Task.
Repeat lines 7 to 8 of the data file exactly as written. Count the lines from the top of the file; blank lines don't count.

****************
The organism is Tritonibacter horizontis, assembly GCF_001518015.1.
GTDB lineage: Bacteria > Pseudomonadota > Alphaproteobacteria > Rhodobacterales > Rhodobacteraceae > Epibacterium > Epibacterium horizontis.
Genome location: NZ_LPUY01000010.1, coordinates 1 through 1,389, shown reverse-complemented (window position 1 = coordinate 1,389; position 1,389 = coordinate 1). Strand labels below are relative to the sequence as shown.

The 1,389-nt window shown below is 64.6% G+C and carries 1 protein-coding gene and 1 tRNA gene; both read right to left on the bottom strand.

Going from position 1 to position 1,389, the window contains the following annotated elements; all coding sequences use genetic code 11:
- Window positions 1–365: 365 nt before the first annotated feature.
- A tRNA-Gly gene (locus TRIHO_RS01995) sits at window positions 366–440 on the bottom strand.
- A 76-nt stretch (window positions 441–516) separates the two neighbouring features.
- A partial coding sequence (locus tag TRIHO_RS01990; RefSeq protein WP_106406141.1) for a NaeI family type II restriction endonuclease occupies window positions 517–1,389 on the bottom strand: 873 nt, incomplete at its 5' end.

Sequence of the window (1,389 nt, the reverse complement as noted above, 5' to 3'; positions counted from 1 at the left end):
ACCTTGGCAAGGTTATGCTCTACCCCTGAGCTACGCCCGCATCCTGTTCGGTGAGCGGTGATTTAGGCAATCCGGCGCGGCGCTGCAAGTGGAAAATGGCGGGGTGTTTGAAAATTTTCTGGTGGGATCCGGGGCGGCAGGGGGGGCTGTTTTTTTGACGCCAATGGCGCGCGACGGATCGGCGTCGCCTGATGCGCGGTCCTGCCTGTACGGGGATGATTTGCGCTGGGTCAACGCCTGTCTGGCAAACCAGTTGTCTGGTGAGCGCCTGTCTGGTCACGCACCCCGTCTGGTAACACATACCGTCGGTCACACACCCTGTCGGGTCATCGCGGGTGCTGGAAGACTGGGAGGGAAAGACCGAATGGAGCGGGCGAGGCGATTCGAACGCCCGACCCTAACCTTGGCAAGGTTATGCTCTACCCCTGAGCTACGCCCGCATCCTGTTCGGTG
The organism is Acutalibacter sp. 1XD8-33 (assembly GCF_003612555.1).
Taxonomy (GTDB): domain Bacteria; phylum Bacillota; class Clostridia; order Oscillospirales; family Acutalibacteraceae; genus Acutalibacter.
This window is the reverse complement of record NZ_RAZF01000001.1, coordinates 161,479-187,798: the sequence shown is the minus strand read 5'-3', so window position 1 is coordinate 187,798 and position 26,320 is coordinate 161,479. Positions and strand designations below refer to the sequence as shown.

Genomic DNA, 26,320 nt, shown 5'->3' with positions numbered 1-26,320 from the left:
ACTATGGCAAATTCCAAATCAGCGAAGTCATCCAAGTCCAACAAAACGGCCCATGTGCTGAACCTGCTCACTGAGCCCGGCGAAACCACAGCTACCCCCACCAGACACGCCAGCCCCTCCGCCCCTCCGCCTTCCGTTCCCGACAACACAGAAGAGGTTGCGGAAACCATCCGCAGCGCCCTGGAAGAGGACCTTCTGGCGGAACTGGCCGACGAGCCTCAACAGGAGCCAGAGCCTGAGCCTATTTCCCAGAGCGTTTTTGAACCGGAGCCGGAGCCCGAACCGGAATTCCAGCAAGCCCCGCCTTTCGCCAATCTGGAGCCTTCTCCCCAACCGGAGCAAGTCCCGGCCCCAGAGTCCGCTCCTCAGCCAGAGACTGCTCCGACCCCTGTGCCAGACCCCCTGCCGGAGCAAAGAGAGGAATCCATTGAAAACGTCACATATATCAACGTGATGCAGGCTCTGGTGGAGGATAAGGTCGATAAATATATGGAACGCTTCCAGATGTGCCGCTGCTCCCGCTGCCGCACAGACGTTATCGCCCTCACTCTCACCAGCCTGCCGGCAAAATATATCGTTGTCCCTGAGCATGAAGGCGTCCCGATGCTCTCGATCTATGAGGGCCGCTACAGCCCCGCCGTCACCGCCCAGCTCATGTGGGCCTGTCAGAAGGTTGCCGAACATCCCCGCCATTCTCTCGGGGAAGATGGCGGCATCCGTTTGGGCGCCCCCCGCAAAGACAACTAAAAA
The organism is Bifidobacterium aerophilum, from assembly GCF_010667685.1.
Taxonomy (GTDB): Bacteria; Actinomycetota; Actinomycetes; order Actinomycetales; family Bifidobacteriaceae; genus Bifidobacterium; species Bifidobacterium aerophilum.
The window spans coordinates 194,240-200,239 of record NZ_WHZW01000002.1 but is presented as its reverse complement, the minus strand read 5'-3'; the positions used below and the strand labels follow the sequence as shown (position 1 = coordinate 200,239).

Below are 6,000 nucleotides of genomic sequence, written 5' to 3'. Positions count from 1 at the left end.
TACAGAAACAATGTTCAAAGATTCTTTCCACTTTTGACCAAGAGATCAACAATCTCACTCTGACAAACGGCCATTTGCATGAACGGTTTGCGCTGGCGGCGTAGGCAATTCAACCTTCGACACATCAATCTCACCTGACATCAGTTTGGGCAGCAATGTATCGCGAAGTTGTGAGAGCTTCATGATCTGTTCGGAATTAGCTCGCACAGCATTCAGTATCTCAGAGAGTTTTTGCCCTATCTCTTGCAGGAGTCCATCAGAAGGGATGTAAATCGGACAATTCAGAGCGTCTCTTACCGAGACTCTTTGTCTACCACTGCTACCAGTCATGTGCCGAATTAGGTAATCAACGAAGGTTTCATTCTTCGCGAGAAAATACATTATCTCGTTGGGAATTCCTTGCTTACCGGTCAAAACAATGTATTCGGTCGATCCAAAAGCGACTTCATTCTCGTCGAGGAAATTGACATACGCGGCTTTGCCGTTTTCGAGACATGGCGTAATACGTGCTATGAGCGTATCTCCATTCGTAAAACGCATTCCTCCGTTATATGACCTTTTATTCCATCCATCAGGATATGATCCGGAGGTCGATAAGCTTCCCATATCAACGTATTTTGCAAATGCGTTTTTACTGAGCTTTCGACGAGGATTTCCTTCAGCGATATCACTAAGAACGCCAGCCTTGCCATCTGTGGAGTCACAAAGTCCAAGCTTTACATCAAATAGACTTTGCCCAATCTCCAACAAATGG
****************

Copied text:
- A tRNA-Gly gene (locus TRIHO_RS01995) sits at window positions 366–440 on the bottom strand.
- A 76-nt stretch (window positions 441–516) separates the two neighbouring features.